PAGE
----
While the Spanish expulsion is by far the most famous, the expulsion of the Jews from England was one of the longest legal expulsions on record. The initial Edict of Expulsion was issued by King Edward I on July 18, 1290 and was not removed from the books until 1656 (although individual Jews were sometimes given permission to visit, while others entered as conversos fleeing the Spanish Inquisition).
Many historians believe that a majority of European expulsions had, at the heart of the matter, a financial incentive. More often than not, the expelled Jews were forbidden from taking their wealth with them, and their possessions greatly enriched the crown. In the case of King Edward I, however, the financial incentives were minimal. The Jews of England had already been drained dry through extensive taxation and by the 1275 Statute of Jewry, which outlawed all usury/money-lending, a primary Jewish occupation. The Statute also mandated other anti-Semetic measures such as restrictions on Jewish settlement and a law requiring Jews to wear a yellow badge. While the Statute of Jewry was meant to encourage Jews to enter other professions, the local population was not receptive to Jews entering their guilds and crafts.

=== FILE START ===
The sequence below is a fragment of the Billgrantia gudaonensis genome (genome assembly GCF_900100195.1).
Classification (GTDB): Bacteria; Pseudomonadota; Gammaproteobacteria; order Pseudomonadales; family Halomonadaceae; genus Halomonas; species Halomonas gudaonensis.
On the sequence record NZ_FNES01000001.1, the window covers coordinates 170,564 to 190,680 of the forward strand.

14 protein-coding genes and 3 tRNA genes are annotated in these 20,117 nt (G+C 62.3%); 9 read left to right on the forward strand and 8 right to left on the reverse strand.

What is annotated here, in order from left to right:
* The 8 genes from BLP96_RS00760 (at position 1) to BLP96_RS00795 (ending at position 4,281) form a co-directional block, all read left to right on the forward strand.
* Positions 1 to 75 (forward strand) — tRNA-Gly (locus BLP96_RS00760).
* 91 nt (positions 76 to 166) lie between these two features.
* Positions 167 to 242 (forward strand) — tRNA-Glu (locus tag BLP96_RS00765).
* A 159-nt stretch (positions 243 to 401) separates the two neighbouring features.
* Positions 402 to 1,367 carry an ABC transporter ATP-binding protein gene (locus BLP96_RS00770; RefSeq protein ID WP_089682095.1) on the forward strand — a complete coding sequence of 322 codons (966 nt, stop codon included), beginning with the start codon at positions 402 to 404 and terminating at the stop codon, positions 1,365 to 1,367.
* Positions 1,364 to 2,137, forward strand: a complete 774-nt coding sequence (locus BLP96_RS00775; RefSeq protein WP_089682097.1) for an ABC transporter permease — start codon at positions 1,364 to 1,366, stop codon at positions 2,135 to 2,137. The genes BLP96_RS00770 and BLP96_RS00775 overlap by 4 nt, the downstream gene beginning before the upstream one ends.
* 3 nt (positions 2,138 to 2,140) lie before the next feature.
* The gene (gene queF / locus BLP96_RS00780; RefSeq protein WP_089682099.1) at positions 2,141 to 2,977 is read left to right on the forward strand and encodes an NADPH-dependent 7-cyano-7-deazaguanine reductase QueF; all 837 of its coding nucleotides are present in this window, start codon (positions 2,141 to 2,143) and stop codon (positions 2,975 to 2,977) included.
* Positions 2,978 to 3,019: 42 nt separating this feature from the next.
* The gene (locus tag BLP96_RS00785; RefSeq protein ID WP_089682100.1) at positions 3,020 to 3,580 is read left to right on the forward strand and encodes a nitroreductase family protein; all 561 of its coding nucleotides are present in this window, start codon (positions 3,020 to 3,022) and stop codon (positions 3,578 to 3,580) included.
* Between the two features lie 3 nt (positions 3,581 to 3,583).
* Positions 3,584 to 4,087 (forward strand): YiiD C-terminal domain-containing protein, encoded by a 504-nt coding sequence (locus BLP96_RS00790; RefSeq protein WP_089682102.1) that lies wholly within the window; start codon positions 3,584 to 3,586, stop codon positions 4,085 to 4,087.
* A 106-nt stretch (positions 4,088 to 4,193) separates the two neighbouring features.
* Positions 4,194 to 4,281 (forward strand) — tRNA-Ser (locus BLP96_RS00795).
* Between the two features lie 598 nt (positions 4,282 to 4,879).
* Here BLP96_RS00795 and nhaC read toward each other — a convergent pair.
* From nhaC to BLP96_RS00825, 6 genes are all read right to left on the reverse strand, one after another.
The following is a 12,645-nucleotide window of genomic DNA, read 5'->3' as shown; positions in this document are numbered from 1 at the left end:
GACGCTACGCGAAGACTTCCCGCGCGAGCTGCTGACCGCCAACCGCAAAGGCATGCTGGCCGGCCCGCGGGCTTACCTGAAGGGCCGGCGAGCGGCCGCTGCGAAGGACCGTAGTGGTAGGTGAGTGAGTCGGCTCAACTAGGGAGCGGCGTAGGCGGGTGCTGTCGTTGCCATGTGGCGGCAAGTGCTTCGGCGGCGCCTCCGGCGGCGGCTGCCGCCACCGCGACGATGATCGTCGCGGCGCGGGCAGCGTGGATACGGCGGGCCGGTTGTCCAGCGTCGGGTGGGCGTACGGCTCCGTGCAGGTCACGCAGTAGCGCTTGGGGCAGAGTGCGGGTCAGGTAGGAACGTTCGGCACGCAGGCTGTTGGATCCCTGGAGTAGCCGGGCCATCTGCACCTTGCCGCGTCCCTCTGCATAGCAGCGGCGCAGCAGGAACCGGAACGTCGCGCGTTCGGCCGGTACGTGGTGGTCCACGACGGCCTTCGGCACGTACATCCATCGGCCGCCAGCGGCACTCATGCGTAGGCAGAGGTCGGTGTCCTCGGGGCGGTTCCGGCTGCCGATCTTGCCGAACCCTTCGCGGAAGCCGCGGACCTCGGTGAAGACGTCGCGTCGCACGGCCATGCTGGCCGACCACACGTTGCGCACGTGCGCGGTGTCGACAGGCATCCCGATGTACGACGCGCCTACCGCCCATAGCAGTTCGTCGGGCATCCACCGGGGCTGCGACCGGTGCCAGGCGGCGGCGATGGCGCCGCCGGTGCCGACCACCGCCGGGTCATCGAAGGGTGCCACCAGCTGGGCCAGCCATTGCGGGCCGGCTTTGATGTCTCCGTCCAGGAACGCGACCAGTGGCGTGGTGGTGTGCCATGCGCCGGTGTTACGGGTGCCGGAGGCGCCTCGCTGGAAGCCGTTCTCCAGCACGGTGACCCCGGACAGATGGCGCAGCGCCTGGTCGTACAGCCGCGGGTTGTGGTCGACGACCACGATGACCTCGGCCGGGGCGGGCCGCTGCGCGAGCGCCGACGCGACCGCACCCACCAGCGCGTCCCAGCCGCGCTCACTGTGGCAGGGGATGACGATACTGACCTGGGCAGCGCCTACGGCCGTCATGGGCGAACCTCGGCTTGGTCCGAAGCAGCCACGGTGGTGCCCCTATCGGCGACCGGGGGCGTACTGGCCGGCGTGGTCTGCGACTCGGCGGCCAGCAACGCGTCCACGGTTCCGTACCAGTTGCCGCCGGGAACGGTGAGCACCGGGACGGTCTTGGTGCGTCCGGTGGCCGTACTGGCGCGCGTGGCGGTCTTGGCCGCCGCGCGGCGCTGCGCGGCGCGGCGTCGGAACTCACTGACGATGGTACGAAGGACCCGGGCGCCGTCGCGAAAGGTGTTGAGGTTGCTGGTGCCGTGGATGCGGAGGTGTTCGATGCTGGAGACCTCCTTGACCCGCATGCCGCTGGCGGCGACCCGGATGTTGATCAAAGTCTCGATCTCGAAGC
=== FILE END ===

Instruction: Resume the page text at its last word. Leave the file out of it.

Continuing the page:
Religious zeal and political maneuvering were also strong motives for the European expulsions. Edward I had already fought in one crusade in the Holy Land and was politically supporting another.The Edict of Expulsion and ban on Jewish settlement is often examined by Shakespearean scholars. After all, if no Jews lived in England, on whom did Shakespeare model his infamous Shylock?
This Treat was last posted on August 1, 2014.
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